The global food service industry is enormous and continues to grow, and trends in the US and Europe are beginning to replicate themselves in markets around the world, including South Africa.
Dr Yvonne Court, Partner & Head of International Consultancy, EMEA Cross Border Retail & Leisure, for Cushman & Wakefield, explains that tastes and sensibilities are ever changing and are fueling greater customization, a drive towards authenticity and more innovation.
Court is one of a powerful line-up of speakers at the South African Council of Shopping Centres (SACSC) Research Conference, which takes place on 17 May 2017 at The Maslow Hotel in Sandton Central. The intense one-day insight event is sponsored by Cushman & Wakefield Excellerate.
Amanda Stops, CEO of SACSC, says: “Our annual SACSC Research Conference delivers world-class solutions to meet the needs of the modern-day retail industry. It creates a valuable opportunity to get to know the consumer, monitor trends, and understand technology.”
Court has extensive knowledge of advanced demographic analysis and market research techniques in the context of retail and property consultancy projects. She works in close cooperation with pan-European and global retailers and food and beverage brands plus retail financial services operators considering expansion.
Looking at the drivers behind today’s food and beverage trends, Court says: “As consumers travel more widely and experience new flavours and foods, a new wave of global cuisines is emerging, such as Filipino, Korean and African. Yet there is also a contradiction here in that while consumers want global flavours and produce, they also want to connect with it on a more personal level. They want to know where the food comes from and how to be part of that local community.”
Also, consumers today are driven by a sense of exploration or simply fear of missing out, and are always on the hunt for new experiences. Restaurants are offering novel, fun and memorable meals through pop-ups, ‘secret’ venues and entertainment-themed venues, offering customers a thrill for just finding the location.
“Today’s educated consumers expect a top-notch dining experience. This is especially true at higher-end establishments,” notes Court.
People are increasingly seeking more healthy food (even if they do not admit it) whether it is vegetarian, vegan, low-fat, low-calorie, gluten-free, or just prepared from fresh ingredients. Court explains: “More consumers have begun to follow ‘special’ diets and want to enjoy these healthier choices both at home and when they are eating out. Quality and healthy are becoming increasingly synonymous.”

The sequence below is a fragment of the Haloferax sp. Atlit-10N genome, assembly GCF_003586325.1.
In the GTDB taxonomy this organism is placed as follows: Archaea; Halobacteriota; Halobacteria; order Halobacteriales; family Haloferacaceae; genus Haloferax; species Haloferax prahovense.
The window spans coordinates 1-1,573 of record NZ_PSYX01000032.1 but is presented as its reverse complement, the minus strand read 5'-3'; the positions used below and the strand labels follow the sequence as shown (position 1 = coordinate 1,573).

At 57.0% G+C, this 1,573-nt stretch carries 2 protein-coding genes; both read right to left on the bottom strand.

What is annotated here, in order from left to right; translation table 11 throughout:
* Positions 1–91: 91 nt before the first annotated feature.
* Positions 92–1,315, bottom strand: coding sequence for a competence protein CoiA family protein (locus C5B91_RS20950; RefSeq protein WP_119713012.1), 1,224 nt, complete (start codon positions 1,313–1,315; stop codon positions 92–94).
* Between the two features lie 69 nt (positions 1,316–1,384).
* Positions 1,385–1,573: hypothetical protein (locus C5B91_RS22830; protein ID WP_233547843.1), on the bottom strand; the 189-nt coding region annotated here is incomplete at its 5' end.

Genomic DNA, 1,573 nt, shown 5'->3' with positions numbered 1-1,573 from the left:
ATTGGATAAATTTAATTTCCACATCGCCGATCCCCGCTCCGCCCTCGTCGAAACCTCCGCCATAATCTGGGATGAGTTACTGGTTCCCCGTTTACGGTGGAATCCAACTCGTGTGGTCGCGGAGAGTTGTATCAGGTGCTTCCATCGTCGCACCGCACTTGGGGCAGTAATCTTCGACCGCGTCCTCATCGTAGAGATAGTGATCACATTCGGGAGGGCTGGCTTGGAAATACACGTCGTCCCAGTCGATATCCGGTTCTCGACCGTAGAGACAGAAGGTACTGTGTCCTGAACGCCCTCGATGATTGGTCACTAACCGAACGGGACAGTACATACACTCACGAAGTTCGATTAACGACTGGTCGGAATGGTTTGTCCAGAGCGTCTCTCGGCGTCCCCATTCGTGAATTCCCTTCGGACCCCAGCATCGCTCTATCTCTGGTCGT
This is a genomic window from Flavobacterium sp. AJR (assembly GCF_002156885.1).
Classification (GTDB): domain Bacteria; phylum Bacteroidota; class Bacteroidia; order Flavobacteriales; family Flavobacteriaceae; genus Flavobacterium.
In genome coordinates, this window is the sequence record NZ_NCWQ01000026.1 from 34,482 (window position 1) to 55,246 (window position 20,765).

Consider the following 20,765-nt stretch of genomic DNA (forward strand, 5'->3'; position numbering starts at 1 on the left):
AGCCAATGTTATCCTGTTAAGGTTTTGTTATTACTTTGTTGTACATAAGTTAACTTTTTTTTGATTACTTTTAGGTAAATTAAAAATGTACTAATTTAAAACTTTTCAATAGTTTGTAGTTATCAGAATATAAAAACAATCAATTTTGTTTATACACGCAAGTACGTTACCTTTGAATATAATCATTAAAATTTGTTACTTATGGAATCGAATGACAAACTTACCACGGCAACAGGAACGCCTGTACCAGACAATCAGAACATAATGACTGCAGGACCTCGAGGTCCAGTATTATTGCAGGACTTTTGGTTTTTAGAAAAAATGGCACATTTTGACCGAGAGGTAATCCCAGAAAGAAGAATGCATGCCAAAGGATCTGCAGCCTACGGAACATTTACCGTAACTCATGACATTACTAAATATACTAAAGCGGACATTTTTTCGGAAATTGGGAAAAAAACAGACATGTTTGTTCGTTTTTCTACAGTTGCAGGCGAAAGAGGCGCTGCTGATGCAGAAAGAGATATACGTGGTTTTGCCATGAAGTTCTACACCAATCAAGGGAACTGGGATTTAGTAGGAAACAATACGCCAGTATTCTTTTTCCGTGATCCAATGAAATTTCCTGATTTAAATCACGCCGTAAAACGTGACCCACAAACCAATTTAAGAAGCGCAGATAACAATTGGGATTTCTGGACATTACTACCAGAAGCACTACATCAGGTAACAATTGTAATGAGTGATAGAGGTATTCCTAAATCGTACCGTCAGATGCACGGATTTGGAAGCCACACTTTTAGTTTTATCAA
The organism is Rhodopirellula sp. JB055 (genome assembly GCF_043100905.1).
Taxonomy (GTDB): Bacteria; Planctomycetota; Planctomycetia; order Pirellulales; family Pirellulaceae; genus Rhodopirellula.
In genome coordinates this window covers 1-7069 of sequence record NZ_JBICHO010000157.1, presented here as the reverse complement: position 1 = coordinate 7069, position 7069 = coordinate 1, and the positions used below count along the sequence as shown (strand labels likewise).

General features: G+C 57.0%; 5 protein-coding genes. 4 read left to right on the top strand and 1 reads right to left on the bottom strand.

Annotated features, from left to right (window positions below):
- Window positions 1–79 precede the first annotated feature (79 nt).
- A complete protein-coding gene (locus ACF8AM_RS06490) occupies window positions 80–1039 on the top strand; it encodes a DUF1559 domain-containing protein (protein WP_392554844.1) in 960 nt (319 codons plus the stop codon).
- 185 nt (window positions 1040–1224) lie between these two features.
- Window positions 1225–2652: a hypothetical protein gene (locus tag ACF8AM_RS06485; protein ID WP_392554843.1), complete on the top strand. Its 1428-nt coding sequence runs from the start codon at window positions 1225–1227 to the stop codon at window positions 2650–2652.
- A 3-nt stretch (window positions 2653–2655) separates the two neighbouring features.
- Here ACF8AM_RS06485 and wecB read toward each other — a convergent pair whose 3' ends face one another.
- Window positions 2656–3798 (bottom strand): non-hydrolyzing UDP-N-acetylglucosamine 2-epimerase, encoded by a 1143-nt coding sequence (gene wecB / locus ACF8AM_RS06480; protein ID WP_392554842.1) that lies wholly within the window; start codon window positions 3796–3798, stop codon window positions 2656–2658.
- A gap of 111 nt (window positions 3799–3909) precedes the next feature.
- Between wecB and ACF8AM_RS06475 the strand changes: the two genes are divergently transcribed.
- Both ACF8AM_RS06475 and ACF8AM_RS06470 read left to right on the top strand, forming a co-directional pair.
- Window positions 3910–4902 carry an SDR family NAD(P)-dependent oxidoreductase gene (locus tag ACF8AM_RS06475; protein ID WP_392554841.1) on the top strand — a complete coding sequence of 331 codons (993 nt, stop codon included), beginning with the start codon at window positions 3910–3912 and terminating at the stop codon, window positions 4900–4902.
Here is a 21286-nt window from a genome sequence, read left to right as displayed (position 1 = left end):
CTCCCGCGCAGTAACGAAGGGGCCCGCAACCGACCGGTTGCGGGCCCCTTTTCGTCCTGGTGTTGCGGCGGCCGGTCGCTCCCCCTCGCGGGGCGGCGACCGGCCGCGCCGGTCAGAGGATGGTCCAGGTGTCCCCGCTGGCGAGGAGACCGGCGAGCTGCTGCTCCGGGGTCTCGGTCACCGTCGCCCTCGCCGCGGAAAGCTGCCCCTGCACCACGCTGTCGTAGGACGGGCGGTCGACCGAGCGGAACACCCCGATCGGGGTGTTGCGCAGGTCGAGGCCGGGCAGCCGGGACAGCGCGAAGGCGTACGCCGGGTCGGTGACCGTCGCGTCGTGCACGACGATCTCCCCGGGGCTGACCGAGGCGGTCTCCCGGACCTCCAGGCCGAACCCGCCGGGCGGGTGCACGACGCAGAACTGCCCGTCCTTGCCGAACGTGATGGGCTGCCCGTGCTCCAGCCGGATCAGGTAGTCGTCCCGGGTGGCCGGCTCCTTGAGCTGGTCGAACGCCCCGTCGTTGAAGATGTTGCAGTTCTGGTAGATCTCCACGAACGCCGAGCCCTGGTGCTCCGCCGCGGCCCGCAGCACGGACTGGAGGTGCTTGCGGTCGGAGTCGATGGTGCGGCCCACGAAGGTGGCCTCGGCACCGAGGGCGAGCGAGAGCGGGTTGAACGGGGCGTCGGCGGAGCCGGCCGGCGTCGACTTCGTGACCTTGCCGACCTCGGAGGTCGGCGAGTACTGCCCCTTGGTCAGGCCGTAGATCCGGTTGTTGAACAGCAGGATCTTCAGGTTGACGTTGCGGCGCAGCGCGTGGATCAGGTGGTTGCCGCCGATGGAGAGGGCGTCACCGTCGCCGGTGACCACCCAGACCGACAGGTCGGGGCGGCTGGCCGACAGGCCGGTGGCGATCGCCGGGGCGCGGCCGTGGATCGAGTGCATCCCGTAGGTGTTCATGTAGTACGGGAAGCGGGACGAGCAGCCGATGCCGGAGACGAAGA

So, how does this impact the food offered at shopping malls?
Naturally, the role of food and beverage in shopping malls has changed because of the changing nature of consumers and food as culture. Food culture usually refers to the behaviours, attitudes, and beliefs as well as the networks and institutions surrounding the production, distribution, and consumption of food. For example, nowadays people want to talk about their latest dining experience and will share it on social media with their friends.
“Shopping malls have to adapt to this changing food culture. By doing this, they will create and bring in new customers to the mall,” she emphasises.
Until relatively recently the food and beverage offering in shopping malls was confined to food courts; with their common seating area surrounded by a plethora of fast-food operators such as McDonald’s, KFC, and so forth.
“Very few mall owners deviated from this pattern, until around ten years ago, when some decided to incorporate fast casual concepts,” notes Court. “Now there is considerably more diversity in the food court offering, and some landlords are rethinking and upgrading their food courts”.
She adds that while shopping malls remain dominated by global mainstream food brands that are appreciated by the mass market, more recently, food and beverage has been more widely distributed through a mall. Moreover, other concepts have evolved, including the food hall.
“There is also a move towards the creation of different zones within the mall, with the emphasis moving away from the food court. Increasingly, outside seating is being provided,” Court reports.
Restaurateurs have got the shopping centre bug too. “Brands which concentrated on metropolitan cities such as London, are now more easily tempted to expand to other cities nationwide, as a result of the success of American burger chain Five Guys, Byron Burger, Mexican restaurant Wahaca and the like.”
Court believes that a retail centre’s catering and retail offers must be intrinsically linked and finding the perfect mix is becoming a science. It’s a science that landlords are eagerly investing in, with some sinking millions in upgrading or reconfiguring centres to accommodate a better catering line up.
“The space given over to cafes, bars and restaurants in shopping centres was traditionally in single figures, but in some of the new centres it can be 20% or even 30%,” reveals Court.
At the SACSC Research Conference, Court will delve into a detailed analysis of food as destination shopping. She’ll give delegates a closer look at food as a drawcard and entertainment element within shopping centres and unlock research done for Europe as a benchmark for the local South African context. She’ll also share how getting the mix between food and retail right can be a key factor in increasing dwell time, driving up spend and outshining the competition.